Erik Spoelstra had a piece of advice for Josh Richardson after the combo guard missed a potential game-winning three-pointer against the Atlanta Hawks on Tuesday.
Richardson has the perfect resource to lean for advice about late-game responsibilities in the Miami Heat’s locker room and he’s used it, picking Dwyane Wade’s brain about what it takes to be the go-to option. Before Friday, the coach wanted his new go-to guy to ask about the old one’s failures.
“I asked him to ask Dwyane if Dwyane knew how many game-deciding shots that he’s missed over the course of his career,” Spoelstra said in his postgame press conference following the Heat’s game against the New Orleans Pelicans on Friday at AmericanAirlines Arena. “There’s zero chance that he’d have any idea. He maybe remembers a handful of them, but he remembers the ones that he made.”
For Miami to get back on track, it would need Richardson to get over his late-game misfire quickly — and he did. Richardson scored a team-high 20 points for the Heat in a 106-101 win against the Pelicans on Friday, including the two biggest points of the game.
When a 31-point Miami lead had shrunk all the way to three in the final minutes, the Heat (8-13) once again turned to Richardson and this time the guard delivered. With 26.1 seconds remaining, Richardson hit a tough left-handed floater to push the Heat’s lead back to five and secure an important win in Miami.
“That’s the key when you’re in that kind of situation,” Spoelstra said. “You have to have a quick memory and he did.”
This whole experience has been new for Richardson. A year ago, he finished with the fourth most shot attempts on the Heat. Now he’s averaging about three more shots than any of his teammates, including Wade. On a team without any likely All-Stars, Miami is empowering Richardson to try to become one.
The results have been mixed — sometimes even within the same game. On Friday, Richardson scored 17 points in the first half as the Heat raced out to a 31-point lead and eventually took a 20-point cushion into halftime. In the second half, Richardson only made one field goal.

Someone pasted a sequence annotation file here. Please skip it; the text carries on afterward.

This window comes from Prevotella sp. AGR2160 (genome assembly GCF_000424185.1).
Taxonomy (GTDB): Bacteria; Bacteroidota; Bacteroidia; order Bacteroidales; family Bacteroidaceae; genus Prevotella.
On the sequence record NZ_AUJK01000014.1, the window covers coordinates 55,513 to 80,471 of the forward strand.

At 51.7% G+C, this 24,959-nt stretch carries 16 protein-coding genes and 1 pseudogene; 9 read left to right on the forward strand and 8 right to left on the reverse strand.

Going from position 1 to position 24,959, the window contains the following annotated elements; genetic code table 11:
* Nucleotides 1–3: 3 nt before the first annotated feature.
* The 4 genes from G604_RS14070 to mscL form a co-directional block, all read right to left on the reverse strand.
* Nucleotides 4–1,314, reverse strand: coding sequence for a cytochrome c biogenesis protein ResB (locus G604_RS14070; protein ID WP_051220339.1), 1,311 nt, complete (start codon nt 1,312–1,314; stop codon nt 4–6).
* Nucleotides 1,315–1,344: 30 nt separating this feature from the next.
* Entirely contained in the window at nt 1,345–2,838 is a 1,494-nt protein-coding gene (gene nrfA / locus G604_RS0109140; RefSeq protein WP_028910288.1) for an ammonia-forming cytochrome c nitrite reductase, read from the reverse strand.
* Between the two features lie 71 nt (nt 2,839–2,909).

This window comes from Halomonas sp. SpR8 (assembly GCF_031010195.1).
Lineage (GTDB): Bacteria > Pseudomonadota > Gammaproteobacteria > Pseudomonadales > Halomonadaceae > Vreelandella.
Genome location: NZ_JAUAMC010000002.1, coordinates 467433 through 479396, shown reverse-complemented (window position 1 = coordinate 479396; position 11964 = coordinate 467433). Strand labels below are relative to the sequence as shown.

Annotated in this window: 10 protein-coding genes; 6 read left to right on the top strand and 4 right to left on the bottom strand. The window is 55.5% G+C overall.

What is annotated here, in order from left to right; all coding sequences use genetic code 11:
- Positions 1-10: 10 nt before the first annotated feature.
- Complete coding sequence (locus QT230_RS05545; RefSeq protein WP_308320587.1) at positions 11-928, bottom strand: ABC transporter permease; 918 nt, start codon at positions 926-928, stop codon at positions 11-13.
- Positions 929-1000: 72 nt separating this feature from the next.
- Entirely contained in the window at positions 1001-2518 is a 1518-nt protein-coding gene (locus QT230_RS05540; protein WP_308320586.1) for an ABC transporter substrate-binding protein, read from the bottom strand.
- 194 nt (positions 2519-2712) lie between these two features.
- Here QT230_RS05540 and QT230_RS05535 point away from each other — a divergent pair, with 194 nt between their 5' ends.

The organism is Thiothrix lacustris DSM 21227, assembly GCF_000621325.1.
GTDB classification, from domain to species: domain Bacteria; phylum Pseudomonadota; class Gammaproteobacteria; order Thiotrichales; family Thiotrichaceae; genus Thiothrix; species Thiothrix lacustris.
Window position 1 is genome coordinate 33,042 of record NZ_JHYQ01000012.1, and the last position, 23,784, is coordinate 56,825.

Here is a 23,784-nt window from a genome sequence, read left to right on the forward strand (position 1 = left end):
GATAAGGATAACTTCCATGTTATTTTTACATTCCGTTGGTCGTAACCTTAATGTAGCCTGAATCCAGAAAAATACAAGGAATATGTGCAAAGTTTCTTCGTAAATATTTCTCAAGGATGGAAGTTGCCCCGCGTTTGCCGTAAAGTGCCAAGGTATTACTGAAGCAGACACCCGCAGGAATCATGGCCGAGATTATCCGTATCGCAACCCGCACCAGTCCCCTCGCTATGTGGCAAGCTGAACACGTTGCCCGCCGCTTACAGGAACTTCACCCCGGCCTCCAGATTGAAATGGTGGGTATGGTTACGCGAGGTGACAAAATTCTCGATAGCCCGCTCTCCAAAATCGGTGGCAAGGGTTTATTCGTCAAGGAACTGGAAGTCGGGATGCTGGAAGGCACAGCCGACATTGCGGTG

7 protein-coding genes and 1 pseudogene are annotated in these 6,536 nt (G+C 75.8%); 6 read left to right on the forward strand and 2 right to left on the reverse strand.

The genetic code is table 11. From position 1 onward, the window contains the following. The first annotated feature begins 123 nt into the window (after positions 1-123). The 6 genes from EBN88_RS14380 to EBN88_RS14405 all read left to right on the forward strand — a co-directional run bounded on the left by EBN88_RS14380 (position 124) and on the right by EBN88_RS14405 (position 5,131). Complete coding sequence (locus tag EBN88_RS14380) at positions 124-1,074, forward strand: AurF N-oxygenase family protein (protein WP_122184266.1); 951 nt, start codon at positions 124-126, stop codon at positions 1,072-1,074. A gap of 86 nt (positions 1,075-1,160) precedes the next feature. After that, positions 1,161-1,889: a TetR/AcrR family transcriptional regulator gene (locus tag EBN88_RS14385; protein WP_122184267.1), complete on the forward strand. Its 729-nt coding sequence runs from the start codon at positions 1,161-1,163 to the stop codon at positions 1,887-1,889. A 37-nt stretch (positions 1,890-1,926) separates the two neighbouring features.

Miami tried to ride Richardson to the end. The 25-year-old attempted five shots in the final 6:35 and only hit the last. A three-pointer from the top of the key rolled off the rim, then a three from the left wing with 3:51 to go missed the basket altogether. On the next position, a fadeaway jumper in the paint rimmed out and on the next he bricked another three from the left wing.
Still, the Heat gave him the ball for the most important possession. Richardson went around a screen from post player Bam Adebayo, then slithered his way around New Orleans post players Julius Randle and Anthony Davis to find space on the left side of the paint. With Randle on his right hip, Richardson tossed up a runner with his left hand and banked off the glass to give Miami a two possession lead.
“That’s what he’s become,” Wade said in the home locker room after the win Friday. “Shoot an airball, miss another one — it don’t matter. The ball is in your hand. If the team don’t believe in you, then they would hide you somewhere. We put the ball in his hand, so he understands the confidence that we have in him.”
At some point, the Heat hopes everything in this new role will click for Richardson, who admits his off-court personality doesn’t exactly fit for the job. Now Miami will see if his heroics Friday can carry over to Sunday, when the Heat faces the Utah Jazz at 6 p.m. at AmericanAirlines.
Either way, it’s safe to bet Richardson will get his shots up against the Jazz (11-12) and then against the Orlando Magic on Tuesday, and in every game after. The Heat has put its trust in Richardson. Now he’s starting to deliver.
“It felt good,” Richardson said in the locker room after the win Friday. “I appreciate my teammates for trusting me with that moment.
“I play as hard as I can for these guys every night and just tried to help us win.”